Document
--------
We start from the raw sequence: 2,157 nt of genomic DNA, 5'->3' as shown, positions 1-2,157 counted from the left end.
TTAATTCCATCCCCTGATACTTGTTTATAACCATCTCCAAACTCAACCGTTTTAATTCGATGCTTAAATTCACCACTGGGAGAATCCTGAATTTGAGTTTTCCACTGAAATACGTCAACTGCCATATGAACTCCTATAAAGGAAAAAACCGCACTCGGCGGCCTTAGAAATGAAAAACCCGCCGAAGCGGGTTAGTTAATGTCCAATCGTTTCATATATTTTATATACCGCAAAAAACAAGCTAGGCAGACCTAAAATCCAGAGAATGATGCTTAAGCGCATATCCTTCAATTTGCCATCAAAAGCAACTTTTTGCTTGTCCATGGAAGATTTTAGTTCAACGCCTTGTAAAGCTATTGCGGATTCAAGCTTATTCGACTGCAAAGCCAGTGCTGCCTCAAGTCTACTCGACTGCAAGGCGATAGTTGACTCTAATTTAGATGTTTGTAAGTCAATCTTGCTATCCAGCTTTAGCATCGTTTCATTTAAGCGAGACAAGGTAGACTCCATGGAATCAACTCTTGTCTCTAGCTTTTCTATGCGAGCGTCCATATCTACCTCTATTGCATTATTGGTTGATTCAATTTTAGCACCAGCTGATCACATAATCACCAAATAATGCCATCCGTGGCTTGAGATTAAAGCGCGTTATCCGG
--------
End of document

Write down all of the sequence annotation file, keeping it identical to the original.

We start from the raw sequence: 2,157 nt of genomic DNA, 5'->3' as shown, positions 1-2,157 counted from the left end.
TTAATTCCATCCCCTGATACTTGTTTATAACCATCTCCAAACTCAACCGTTTTAATTCGATGCTTAAATTCACCACTGGGAGAATCCTGAATTTGAGTTTTCCACTGAAATACGTCAACTGCCATATGAACTCCTATAAAGGAAAAAACCGCACTCGGCGGCCTTAGAAATGAAAAACCCGCCGAAGCGGGTTAGTTAATGTCCAATCGTTTCATATATTTTATATACCGCAAAAAACAAGCTAGGCAGACCTAAAATCCAGAGAATGATGCTTAAGCGCATATCCTTCAATTTGCCATCAAAAGCAACTTTTTGCTTGTCCATGGAAGATTTTAGTTCAACGCCTTGTAAAGCTATTGCGGATTCAAGCTTATTCGACTGCAAAGCCAGTGCTGCCTCAAGTCTACTCGACTGCAAGGCGATAGTTGACTCTAATTTAGATGTTTGTAAGTCAATCTTGCTATCCAGCTTTAGCATCGTTTCATTTAAGCGAGACAAGGTAGACTCCATGGAATCAACTCTTGTCTCTAGCTTTTCTATGCGAGCGTCCATATCTACCTCTATTGCATTATTGGTTGATTCAATTTTAGCACCAGCTGATCACATAATCACCAAATAATGCCATCCGTGGCTTGAGATTAAAGCGCGTTATCCGG